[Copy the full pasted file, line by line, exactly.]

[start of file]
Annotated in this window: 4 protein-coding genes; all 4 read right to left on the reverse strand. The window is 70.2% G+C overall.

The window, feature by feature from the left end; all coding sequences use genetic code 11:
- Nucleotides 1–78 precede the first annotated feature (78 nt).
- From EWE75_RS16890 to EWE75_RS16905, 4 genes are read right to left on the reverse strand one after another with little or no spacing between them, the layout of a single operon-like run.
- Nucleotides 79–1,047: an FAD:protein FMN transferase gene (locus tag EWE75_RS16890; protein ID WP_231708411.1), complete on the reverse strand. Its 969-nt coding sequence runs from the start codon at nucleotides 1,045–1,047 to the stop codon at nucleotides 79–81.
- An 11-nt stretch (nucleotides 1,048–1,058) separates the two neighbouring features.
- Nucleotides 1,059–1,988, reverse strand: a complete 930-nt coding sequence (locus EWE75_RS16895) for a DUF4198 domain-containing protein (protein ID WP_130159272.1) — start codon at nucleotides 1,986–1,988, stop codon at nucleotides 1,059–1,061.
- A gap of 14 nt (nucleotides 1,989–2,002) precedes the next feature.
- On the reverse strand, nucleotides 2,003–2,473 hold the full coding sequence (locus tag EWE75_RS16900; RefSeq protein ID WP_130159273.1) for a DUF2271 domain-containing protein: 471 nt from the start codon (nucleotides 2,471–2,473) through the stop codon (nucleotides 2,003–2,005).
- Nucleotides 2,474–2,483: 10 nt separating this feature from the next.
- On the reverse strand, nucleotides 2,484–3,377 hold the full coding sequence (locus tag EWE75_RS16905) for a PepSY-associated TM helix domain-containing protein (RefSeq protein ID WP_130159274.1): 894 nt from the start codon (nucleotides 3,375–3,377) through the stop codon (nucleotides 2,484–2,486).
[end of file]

Annotated in this window: 4 protein-coding genes; all 4 read right to left on the reverse strand. The window is 70.2% G+C overall.

The window, feature by feature from the left end; all coding sequences use genetic code 11:
- Nucleotides 1–78 precede the first annotated feature (78 nt).
- From EWE75_RS16890 to EWE75_RS16905, 4 genes are read right to left on the reverse strand one after another with little or no spacing between them, the layout of a single operon-like run.
- Nucleotides 79–1,047: an FAD:protein FMN transferase gene (locus tag EWE75_RS16890; protein ID WP_231708411.1), complete on the reverse strand. Its 969-nt coding sequence runs from the start codon at nucleotides 1,045–1,047 to the stop codon at nucleotides 79–81.
- An 11-nt stretch (nucleotides 1,048–1,058) separates the two neighbouring features.
- Nucleotides 1,059–1,988, reverse strand: a complete 930-nt coding sequence (locus EWE75_RS16895) for a DUF4198 domain-containing protein (protein ID WP_130159272.1) — start codon at nucleotides 1,986–1,988, stop codon at nucleotides 1,059–1,061.
- A gap of 14 nt (nucleotides 1,989–2,002) precedes the next feature.
- On the reverse strand, nucleotides 2,003–2,473 hold the full coding sequence (locus tag EWE75_RS16900; RefSeq protein ID WP_130159273.1) for a DUF2271 domain-containing protein: 471 nt from the start codon (nucleotides 2,471–2,473) through the stop codon (nucleotides 2,003–2,005).
- Nucleotides 2,474–2,483: 10 nt separating this feature from the next.
- On the reverse strand, nucleotides 2,484–3,377 hold the full coding sequence (locus tag EWE75_RS16905) for a PepSY-associated TM helix domain-containing protein (RefSeq protein ID WP_130159274.1): 894 nt from the start codon (nucleotides 3,375–3,377) through the stop codon (nucleotides 2,484–2,486).